The list will look familiar to those of you who have already filled in our survey in preparation for the Ticketing Professionals Conference later this month. A big thank you to everyone who has helped out so far! It was really interesting to see how confident marketing and box office staff are (or aren't!) with these terms. Here's a quick explanation of each of these terms for those of you who were less sure of them.
Useful terms covered in the post:
- Data Migration
- Embedded Content
- PCI DSS
- Single Sign On
- SSL & Wildcard SSL
- Staging Site/Environment
API stands for Application Program Interface. An API is the way a technology provider (eg a ticketing platform) exposes their services and allow other suppliers to use them. The API documentation will outline what information can be accessed and how. This process can, for example, allow us to access live data about the availability of tickets from your ticketing provider, instead of relying on a regular update (via xml feed for example) which may quickly become out of date during a busy sales period.
In this example, an API gives us access to many different ticketing functions - some of which may be more important to you and some of which may be irrelevant. The first stage of the project will be to work out what you want your customers to be able to do, or access, via the website. We can then work with your ticketing supplier to find the best solutions for you within your budget.
Respondents to the survey were very confident that they understand what cache is. Which is great. But given that we get an average of 5 support queries a month which relate to cache, we wanted to cover it off here again - just in case. Most people are probably familiar with the cache in their web browsers as they will often get asked to clear it to see changes to their website. But there are many types of cache out there:
- a local level in your browser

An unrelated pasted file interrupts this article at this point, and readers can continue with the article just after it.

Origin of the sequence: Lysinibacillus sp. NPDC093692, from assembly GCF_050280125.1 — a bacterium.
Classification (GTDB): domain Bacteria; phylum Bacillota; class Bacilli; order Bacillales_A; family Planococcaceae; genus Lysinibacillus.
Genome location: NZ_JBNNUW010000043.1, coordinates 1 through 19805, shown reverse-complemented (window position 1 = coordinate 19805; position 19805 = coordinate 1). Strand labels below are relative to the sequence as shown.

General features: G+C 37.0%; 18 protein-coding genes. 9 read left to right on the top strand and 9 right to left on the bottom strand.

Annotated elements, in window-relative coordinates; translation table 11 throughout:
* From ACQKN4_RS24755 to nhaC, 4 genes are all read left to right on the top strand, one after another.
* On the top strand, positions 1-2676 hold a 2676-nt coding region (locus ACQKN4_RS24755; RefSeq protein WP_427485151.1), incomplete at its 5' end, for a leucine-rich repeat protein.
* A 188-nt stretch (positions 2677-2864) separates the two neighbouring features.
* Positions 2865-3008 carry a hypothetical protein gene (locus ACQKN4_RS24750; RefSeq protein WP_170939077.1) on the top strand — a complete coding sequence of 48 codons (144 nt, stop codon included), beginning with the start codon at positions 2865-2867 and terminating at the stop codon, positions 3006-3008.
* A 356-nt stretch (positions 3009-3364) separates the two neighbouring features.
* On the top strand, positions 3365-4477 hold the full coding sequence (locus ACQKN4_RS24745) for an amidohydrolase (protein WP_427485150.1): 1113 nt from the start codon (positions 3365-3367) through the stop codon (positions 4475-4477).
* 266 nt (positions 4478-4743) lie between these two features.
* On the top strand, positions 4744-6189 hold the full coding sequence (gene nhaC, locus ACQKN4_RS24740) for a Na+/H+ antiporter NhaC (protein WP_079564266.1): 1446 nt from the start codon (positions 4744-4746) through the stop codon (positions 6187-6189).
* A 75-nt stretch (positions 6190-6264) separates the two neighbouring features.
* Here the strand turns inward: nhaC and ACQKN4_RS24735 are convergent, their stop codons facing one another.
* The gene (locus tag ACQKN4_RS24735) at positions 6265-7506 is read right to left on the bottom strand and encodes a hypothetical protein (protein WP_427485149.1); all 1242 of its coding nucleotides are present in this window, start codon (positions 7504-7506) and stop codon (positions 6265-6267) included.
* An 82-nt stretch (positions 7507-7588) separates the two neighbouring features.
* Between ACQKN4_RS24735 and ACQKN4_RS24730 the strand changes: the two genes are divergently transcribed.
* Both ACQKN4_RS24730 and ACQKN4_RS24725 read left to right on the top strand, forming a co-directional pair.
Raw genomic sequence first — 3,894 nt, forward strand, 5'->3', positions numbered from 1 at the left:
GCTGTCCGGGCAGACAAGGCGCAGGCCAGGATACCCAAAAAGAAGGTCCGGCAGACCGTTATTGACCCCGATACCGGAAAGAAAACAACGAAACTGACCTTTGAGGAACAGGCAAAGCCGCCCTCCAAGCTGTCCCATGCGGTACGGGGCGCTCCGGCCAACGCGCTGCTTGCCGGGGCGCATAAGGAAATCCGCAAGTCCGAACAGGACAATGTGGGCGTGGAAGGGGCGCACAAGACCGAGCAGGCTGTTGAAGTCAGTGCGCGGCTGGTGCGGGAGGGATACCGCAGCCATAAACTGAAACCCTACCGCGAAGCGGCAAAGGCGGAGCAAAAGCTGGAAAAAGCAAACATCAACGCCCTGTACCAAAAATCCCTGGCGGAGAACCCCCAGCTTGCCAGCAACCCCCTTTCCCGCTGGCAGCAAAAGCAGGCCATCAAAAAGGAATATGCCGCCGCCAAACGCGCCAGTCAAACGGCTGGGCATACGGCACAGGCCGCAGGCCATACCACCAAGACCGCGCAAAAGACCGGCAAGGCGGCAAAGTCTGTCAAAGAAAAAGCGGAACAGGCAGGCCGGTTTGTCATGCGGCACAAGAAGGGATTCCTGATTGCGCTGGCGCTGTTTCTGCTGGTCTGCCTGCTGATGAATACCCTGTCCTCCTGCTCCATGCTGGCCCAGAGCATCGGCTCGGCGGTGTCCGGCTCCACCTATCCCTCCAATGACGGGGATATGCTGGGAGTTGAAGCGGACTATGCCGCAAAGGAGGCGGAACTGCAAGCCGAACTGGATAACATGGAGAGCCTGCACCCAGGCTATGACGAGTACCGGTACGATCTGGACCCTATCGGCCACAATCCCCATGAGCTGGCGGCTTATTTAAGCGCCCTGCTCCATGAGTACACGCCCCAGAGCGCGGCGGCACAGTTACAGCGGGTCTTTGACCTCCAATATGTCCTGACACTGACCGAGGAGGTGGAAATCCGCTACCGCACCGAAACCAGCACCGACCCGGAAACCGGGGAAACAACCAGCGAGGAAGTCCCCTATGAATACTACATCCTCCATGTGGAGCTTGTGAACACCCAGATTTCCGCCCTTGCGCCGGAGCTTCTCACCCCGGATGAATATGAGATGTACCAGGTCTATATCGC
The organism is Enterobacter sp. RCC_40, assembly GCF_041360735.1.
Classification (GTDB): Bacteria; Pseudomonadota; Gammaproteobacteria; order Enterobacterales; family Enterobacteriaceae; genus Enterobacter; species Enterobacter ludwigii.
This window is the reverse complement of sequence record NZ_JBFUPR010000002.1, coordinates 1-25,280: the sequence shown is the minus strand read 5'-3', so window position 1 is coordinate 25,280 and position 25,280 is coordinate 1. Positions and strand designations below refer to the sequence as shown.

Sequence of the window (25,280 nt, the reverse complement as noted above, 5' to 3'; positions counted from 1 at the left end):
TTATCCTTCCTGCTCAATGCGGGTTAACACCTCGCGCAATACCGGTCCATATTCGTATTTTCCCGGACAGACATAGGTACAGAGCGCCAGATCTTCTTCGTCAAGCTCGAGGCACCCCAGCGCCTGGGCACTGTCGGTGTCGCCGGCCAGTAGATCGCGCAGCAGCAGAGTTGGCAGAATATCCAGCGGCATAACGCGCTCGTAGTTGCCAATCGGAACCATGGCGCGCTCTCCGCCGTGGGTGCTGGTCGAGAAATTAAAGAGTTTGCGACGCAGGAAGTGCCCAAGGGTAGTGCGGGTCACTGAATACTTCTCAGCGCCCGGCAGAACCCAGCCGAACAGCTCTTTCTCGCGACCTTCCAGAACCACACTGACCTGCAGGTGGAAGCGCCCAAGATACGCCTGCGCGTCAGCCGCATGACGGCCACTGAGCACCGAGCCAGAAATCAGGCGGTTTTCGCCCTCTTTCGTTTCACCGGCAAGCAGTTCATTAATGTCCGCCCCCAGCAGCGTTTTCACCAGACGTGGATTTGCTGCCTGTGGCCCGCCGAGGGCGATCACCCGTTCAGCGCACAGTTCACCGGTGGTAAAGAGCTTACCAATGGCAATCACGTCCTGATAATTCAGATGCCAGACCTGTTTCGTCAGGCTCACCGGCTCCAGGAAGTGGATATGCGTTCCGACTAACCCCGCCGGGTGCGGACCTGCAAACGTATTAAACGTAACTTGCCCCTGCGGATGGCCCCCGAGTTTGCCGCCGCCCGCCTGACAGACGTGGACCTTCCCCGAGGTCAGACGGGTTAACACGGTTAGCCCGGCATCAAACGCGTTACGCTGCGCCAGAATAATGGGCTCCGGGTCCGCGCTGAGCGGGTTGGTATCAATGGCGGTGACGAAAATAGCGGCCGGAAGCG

- possibly also at a local level on your local (or corporate) network
- most likely at a wider network level as used by your ISP at the server level;
- and finally at the database (db) / CMS level
We've written in more detail about this already so if you want more info, you can find out more about web caching in this blog post.
Data migration is a process of moving data from one system into another. Often this is perceived to be less time intensive than doing a content load or data entry manually but this isn't always the case.
This perception probably comes from the fact that it's usually handled by different people - someone at your web agency rather than someone in a venue, for example.
This is content from another website or digital platform that is displayed within a webpage. For example, a Google map, a mailing list sign up form or your ticketing platforms purchase pathway on your website. Depending on the content that's being embedded, you may or may not have the ability to style the content so that it matches the style of the rest of the site. By embedding content from another provider, you are agreeing to honour their terms and conditions (which they may or may not enforce).
If you are embedding content then you need to be clear about who's responsible for what aspects of the webpage. For example, if you want to add new preferences to your mailing list sign up form, you need to set those up in Mailchimp/ Dotmailer/ whatever you're using, before the embedded code on the website can be updated.
Embedding YouTube or Vimeo videos on your website is a great way to ensure that your videos are searchable and also means you avoid having to host them on your website (which can be demanding - and expensive).